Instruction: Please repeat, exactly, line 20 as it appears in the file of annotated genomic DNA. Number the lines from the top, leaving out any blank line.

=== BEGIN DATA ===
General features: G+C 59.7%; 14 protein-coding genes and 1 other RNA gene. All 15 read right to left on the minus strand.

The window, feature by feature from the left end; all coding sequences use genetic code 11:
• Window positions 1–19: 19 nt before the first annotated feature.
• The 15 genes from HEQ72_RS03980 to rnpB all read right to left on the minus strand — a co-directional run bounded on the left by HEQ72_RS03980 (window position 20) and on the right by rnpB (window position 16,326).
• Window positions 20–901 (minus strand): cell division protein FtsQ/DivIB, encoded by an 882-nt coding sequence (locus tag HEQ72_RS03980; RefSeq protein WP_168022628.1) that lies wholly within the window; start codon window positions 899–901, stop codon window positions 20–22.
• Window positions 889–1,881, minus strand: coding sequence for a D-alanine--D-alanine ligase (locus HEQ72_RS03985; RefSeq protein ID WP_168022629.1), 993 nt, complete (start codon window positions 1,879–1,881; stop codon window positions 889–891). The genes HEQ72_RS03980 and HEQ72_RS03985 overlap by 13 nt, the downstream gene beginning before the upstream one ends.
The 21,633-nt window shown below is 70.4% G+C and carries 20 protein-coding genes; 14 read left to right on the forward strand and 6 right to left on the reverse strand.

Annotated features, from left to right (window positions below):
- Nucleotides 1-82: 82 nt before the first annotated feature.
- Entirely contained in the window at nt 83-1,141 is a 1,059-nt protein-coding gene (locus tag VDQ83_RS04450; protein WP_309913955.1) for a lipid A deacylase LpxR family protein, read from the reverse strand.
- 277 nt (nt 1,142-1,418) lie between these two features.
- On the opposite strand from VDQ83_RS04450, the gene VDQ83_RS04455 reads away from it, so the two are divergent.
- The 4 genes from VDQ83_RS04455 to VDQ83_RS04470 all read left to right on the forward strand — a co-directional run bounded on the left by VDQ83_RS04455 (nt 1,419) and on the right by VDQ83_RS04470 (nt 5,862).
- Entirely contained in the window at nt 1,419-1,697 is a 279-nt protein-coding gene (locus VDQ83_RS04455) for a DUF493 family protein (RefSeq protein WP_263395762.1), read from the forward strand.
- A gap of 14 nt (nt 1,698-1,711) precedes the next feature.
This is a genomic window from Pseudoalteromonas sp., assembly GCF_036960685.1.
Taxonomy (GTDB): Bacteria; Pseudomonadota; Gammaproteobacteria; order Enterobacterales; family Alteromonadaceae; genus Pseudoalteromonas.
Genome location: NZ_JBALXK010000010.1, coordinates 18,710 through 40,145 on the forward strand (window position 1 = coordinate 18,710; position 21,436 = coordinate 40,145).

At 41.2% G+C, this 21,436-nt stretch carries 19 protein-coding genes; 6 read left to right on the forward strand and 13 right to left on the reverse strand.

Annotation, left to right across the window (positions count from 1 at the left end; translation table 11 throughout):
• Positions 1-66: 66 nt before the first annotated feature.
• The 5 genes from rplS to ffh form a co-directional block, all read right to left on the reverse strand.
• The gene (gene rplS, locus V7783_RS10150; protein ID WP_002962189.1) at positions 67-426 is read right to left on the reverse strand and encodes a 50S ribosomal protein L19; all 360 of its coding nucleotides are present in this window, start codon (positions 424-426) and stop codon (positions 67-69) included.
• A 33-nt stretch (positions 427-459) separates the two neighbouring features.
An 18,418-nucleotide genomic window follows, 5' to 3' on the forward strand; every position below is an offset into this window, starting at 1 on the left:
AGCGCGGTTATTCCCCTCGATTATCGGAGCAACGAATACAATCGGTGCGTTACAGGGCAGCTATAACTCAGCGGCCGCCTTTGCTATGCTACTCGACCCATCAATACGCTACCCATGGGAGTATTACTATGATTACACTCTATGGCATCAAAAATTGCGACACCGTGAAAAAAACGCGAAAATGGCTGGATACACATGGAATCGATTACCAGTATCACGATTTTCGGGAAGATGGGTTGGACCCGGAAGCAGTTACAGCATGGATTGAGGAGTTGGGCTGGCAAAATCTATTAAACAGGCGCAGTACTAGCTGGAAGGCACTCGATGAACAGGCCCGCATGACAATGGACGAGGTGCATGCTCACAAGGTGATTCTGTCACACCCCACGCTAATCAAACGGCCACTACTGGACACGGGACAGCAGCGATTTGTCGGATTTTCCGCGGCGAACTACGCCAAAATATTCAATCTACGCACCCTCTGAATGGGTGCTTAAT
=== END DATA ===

Annotation, left to right across the window (positions count from 1 at the left end; translation table 11 throughout):